There’s no better way to celebrate the beginning of fall than talking about everyone’s favorite spooky holiday. That’s right, we got in touch with Kimberly from SheScribes to bring you more advice on what to expect this Halloween. Check it out!
What costumes do you anticipate will be trendy this Halloween?
- Anything and everything related to Disney’s Frozen, especially Elsa and Ana. I would love to see an Olaf costume.
What are some of the ideas on your kids’ Halloween costume list?
- Sadly my 15 year old son doesn’t have any interest in Halloween this year. My 17 year old daughter is still trying to decide what she wants to wear. As a senior in high school this year they are allowed the wear costumes to school (the 9th, 10th and 11th graders are not allowed to wear costumes to school – only the seniors). She was toying with the idea of a Police Officer.
What suggestions do you have for parents shopping for hard-to-find items?
- Get creative. See if you can make the item yourself rather than drive yourself crazy going all over town looking for it. Making the items yourself is also a fun activity you can do with your family.
One year my son went Trick-or-Treating as a dog. I wanted him to have a Trick-or-Treat bag that looked like dog food or dog treats. I couldn’t find anything so I made one. I took a large box of dog biscuits and glued a tote bag inside the box so that all you saw were the handles. It was the perfect accessory for his adorable costume and people gave me a lot of compliments for my creativity.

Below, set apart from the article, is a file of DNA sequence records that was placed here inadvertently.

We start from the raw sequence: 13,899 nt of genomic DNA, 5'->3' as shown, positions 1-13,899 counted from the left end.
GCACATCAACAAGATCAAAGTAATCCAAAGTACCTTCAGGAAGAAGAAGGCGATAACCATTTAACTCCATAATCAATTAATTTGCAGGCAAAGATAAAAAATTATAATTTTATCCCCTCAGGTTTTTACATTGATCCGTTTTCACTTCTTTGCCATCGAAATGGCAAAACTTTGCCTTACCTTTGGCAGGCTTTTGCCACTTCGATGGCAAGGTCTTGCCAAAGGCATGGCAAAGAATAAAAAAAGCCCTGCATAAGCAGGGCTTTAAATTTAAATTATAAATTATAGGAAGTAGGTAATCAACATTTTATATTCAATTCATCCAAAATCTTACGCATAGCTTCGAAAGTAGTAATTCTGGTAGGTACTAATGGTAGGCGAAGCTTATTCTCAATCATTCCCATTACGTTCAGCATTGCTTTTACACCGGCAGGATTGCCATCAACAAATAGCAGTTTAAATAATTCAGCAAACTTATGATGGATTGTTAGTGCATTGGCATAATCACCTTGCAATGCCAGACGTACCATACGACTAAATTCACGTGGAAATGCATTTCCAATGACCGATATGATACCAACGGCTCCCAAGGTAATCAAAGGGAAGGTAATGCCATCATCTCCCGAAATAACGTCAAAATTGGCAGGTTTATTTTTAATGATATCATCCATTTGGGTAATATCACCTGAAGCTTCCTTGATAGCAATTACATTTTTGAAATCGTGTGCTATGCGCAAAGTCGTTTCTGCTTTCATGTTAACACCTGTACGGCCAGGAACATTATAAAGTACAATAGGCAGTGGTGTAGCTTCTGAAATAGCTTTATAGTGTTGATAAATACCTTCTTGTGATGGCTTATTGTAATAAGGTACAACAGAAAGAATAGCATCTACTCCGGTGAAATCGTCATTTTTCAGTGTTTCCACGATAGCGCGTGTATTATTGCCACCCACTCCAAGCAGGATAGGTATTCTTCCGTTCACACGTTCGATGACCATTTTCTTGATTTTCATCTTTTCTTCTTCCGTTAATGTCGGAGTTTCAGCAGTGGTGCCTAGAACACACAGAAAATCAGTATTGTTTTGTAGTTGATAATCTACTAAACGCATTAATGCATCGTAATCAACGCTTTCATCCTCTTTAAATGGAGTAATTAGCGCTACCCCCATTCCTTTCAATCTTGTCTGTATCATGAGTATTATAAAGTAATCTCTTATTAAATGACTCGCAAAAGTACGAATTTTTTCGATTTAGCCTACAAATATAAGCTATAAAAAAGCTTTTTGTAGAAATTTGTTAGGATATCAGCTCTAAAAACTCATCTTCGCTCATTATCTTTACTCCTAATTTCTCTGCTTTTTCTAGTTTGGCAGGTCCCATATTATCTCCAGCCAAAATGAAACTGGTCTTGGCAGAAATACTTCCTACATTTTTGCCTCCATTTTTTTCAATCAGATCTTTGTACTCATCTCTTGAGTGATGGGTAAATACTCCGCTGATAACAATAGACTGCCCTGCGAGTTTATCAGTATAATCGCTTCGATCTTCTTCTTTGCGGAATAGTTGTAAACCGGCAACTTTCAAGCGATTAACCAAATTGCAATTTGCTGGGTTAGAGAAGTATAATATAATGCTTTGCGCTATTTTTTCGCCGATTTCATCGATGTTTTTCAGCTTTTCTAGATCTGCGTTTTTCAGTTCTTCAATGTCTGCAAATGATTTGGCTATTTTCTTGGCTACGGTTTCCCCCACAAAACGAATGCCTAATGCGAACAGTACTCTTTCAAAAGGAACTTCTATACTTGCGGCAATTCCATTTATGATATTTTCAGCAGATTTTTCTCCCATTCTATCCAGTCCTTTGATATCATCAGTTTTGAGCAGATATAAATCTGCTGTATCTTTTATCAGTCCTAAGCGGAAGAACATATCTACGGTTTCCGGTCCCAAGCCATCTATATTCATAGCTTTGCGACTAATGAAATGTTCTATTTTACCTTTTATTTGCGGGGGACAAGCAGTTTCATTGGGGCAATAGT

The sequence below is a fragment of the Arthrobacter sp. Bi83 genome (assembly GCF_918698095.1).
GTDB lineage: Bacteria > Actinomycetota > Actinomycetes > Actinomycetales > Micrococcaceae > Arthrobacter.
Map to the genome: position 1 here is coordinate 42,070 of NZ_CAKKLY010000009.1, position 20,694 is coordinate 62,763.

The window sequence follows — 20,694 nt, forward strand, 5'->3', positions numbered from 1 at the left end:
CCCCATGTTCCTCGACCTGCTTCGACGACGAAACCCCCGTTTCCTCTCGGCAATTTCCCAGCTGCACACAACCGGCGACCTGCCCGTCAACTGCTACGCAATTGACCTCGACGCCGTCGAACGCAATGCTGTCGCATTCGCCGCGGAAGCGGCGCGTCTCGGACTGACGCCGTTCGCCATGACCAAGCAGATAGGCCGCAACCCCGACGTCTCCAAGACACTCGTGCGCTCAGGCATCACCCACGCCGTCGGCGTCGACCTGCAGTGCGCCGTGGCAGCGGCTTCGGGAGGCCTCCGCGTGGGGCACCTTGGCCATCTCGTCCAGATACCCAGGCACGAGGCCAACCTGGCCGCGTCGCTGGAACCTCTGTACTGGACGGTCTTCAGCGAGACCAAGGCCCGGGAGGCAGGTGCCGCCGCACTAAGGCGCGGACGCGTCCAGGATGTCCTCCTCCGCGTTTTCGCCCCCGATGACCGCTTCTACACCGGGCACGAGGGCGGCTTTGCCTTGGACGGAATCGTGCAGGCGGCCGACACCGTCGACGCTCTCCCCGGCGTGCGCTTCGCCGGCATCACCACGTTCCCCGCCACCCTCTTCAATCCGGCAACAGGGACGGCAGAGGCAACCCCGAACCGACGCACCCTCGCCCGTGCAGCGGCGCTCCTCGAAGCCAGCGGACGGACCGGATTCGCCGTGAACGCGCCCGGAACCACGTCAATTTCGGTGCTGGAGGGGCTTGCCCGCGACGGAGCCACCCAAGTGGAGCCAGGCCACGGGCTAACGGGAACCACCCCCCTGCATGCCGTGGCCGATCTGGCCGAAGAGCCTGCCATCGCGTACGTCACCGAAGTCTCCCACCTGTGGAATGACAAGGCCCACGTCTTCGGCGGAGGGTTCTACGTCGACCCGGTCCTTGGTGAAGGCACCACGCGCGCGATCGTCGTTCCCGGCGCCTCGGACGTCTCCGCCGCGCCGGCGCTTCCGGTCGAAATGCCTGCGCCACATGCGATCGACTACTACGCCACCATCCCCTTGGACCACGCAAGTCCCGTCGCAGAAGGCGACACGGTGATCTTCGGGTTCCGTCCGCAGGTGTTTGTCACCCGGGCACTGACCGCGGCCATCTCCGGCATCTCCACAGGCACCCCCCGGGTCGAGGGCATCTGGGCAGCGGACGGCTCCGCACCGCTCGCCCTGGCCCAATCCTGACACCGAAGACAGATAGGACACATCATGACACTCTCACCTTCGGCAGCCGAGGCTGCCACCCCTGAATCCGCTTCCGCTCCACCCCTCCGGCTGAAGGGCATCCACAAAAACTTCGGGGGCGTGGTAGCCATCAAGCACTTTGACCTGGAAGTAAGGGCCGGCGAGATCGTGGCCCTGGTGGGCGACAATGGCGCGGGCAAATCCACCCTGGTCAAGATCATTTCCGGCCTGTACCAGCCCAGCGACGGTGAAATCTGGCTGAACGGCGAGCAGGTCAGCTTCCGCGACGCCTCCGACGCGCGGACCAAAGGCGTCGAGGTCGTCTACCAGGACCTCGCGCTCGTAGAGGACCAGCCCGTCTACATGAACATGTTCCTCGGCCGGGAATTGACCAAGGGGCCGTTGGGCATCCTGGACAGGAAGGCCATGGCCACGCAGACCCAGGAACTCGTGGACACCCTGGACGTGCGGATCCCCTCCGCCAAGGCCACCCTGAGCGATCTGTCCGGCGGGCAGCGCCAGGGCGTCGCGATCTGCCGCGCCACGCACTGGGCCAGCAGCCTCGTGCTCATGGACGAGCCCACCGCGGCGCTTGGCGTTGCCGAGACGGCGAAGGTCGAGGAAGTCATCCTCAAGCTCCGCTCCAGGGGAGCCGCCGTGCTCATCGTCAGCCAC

How early should parents start shopping / looking for costume additions for their kids? How late can they wait?
- We would start asking our kids when they went back to school in September what they wanted to be for Halloween – or what ideas they had – this way would could start looking around for a costume and/or have plenty of time to make it (or the accessories). I would recommend getting started as soon as you can and give yourself a few weeks, unless it’s a costume that is readily available every Halloween like a witch, Fireman or Policeman. Don’t wait too long for popular costumes because they might sell out. The very latest we’d go costume shopping would be two weeks before Halloween.
What are your favorite tips and tricks for saving money on Halloween costumes?
- If we had Halloween costumes that were in great condition after Halloween we would hold on to them for younger siblings or we’d trade old costumes with family and friends, that way no one had to spend a dime on a new costume.
I think it’s a lot of fun to create your own costume. You can re-purpose items from around your home. If you can sew (or know someone who can) even better! Why spend upwards of $50+ for a costume that will be worn for just a few hours when you can make your own costumes with items you already have for free or just a few dollars.There
Do you have any tips for parents who are chaperoning older kids while trick or treating?
- Always have your child go Trick-or-Treating with a large group of children.
- Depending on the age of the child/children there should be an adult chaperone – even if it’s an older sibling – who follows closely behind but without being a part of the group.
- Make sure the costumes are safe to wear (the child can easily see and won’t trip) and is wearing reflective tape and carrying a flashlight.